“Arya plays Ilamparidhi, a wrestling champion. He would often say ‘nothing is impossible’. And he has proved it true in ‘Madharasapattinam’ with his performance as a Madras youth of the 1940s,” says Vijay.
On the film, he says, “with inputs from writers Prapanchan and Ajayan Bala, we recreated the old Madras. It is going to be a visual treat for the audience when they see Chennai of pre-independence era. The town was so beautiful then.”
Vijay adds: “G V Prakash Kumar’s music is no doubt an asset for ‘Madharasapattinam’. So are the lyrics by Na Muthukumar. I must thank producer Kalpathi S Agoram, who gave me enormous freedom without any restrictions on budget. On the whole, the film is going to be a classic romance.”
What did the city look like 65 years ago? The country was at the cusp of Independence. The Madras Presidency hogged most regions of Tamil Nadu, Kerala and Andhra Pradesh, with Madharasapattinam as the commercial capital and at the heart of the freedom struggle in the South.
Tamil cinema makes a brave attempt to bring the era alive, as the Rs. 20-crore Arya-starrer “Madharasapattinam”, directed by Vijay (“Kireedom” and “Poi Solla Porom”) releases next month.
“The basic plot was a love story between a British girl and an Indian boy, and I needed Madras in 1945 as a backdrop,” says writer-director Vijay, an associate of filmmaker Priyadarshan.
“We had very few references of what the city looked like. Kamal Sir showed us Mylapore of 1947 in ‘Hey Ram', but the visual effects options back then were limited, and I had worked under Priyadarshan on ‘Kanjivaram' (the film spanned a period between 1919 to 1948) and ‘Siraichalai' set in 1919, so I had some idea about the work this would require. We couldn't find any film footage, and there were no videos back then, no matter how much we tried combing through the National Library here and the British Library in Pune. All images back then were in black and white, so we had no colour reference at all,” explains Vijay.
“People from 1945 are still alive, and we didn't want them to catch us by our throats. So, we decided to go meet them. S. Muthiah and Manohar Devdas helped us a lot with inputs. Mr. Muthiah gave us books because he had come here only in 1960. Mr. Manohar Devdas was here only in the 50s. But, he described the sights and sounds of the Madras traffic, trams, landscape etc. We met Mr. Ramasamy, who was Rajaji's P.A., and is now 85 years old. We met one Mr. Menon, who had a tea-shop on Mount Road, back then. I had three associates collecting clips and photographs from The Hindu, Kalki and Ananda Vikatan.”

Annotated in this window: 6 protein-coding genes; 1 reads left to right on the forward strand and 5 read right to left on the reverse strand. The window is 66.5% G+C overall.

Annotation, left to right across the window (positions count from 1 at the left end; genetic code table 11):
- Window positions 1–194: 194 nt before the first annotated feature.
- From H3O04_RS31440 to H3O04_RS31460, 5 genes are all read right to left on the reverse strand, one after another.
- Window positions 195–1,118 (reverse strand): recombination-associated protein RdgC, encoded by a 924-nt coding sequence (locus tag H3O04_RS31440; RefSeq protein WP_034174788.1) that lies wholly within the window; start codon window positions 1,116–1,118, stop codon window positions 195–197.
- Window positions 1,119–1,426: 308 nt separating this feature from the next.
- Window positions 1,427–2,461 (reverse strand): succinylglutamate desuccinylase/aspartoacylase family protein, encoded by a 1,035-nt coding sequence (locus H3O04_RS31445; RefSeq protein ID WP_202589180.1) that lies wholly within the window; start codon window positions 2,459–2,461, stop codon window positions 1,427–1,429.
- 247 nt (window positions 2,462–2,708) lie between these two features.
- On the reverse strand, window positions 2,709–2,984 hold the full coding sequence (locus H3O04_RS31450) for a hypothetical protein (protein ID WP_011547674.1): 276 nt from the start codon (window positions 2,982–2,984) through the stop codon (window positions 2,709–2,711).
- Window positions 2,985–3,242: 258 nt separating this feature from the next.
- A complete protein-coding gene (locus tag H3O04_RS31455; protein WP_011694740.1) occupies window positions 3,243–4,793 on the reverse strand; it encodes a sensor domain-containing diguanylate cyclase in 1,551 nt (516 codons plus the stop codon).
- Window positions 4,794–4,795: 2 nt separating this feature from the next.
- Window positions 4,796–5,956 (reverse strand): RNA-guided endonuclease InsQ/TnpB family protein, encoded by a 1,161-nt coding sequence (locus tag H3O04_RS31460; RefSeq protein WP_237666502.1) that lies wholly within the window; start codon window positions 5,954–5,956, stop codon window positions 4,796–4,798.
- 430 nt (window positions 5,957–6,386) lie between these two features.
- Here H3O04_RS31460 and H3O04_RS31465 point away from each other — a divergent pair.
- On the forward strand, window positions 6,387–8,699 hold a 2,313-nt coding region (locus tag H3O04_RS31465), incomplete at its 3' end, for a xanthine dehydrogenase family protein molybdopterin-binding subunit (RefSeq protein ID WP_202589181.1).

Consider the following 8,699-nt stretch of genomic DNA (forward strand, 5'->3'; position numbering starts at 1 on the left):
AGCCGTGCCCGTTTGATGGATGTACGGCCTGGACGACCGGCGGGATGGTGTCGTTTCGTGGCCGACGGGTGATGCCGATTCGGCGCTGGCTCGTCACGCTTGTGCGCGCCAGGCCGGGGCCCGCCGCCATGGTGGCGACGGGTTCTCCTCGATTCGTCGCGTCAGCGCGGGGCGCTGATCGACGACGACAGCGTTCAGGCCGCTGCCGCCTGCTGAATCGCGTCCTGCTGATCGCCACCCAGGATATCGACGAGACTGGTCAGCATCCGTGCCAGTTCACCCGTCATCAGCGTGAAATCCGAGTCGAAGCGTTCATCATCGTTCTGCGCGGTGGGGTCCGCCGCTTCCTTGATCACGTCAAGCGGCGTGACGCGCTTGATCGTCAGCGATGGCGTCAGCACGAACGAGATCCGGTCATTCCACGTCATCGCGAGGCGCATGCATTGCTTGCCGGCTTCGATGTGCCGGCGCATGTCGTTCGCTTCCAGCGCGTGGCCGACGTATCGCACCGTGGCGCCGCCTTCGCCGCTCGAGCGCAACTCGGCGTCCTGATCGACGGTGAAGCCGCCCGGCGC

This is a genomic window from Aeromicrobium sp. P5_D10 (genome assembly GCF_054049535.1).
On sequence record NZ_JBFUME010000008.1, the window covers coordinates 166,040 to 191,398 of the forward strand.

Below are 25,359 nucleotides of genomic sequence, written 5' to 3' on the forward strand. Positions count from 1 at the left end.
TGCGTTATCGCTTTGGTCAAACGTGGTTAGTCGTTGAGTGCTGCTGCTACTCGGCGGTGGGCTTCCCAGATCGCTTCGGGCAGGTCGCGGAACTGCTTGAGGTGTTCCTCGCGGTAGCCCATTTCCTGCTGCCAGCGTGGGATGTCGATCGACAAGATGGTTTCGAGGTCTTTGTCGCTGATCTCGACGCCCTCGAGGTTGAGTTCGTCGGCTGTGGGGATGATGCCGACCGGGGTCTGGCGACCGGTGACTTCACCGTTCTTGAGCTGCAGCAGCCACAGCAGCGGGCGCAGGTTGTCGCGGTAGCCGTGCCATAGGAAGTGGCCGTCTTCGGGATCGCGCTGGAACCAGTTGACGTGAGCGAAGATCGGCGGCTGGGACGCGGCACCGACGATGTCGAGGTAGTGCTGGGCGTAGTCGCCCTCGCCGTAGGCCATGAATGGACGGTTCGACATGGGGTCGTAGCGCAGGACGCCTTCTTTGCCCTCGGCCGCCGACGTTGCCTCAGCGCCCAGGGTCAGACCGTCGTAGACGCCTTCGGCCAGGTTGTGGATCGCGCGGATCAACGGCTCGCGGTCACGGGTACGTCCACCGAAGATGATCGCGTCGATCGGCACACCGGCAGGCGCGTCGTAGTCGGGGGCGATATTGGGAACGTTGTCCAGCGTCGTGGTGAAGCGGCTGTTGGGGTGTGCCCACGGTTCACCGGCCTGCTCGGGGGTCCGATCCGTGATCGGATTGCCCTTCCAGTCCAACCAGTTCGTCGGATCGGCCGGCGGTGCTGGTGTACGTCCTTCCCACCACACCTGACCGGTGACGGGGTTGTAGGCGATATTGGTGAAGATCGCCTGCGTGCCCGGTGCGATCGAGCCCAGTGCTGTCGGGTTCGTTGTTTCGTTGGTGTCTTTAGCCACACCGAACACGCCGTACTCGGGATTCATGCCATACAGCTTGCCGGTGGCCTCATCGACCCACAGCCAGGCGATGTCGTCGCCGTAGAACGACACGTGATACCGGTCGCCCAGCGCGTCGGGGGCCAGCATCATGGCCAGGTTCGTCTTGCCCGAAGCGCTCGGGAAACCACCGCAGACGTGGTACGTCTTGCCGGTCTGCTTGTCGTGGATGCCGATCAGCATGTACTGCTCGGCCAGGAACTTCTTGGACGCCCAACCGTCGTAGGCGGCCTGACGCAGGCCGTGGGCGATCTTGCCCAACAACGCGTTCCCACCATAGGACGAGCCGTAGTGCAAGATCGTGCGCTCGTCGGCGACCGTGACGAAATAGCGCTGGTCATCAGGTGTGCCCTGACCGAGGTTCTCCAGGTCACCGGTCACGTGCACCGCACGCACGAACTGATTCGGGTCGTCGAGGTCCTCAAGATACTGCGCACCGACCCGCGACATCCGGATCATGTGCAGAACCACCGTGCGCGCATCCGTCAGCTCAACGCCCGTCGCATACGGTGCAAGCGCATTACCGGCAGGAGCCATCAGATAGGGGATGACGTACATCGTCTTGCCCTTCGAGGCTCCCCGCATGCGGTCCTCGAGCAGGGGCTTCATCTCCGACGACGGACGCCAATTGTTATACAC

The team referred to ‘Memories of Madras' columns (from The Hindu) and collected as many pictures of cars and transport for reference. Books, including Chennai Through The Ages by P. Rajaraman, Madras Rediscovered and Madras — the Past and the Present by S. Muthiah helped the research further. Art director V. Selva Kumar (“Iyarkai”, “E”, “Peraanmai”, “Phir Milenge”), cinematographer Nirav Shah, and the visual effects team from EyeCube collaborated to put all the pieces of the jigsaw together.
“We just kept poring through research from September 2008, and the deeper we got into it, we realised how much deeper we had to go, and we had to curb our enthusiasm and remind ourselves, ‘ok, this is not the story, it's only the backdrop'. It's fiction set in the backdrop of history. By March 2009, we started shooting because we had everything storyboarded with shot-division.”
The film has nearly 22 minutes of visual effects to recreate the beach areas, Kapaleeshwarar Temple, Rajaji Salai, Central Station and its interiors, Triplicane, Pycrofts Road, Mount Road with Spencer's and New Elphinstone Theatre, among other lanes and sights of Madras of yore.
“Luckily, my producers AGS Entertainment and Kalpathi S. Aghoram believed in the content, and asked us to go ahead despite the risk involved in a subject of this nature. We are showing an Indian boy in love with an English girl. Falling in love with the ‘enemy' and the ‘enemy' falling in love with you at a time when we hated them and they hated us.”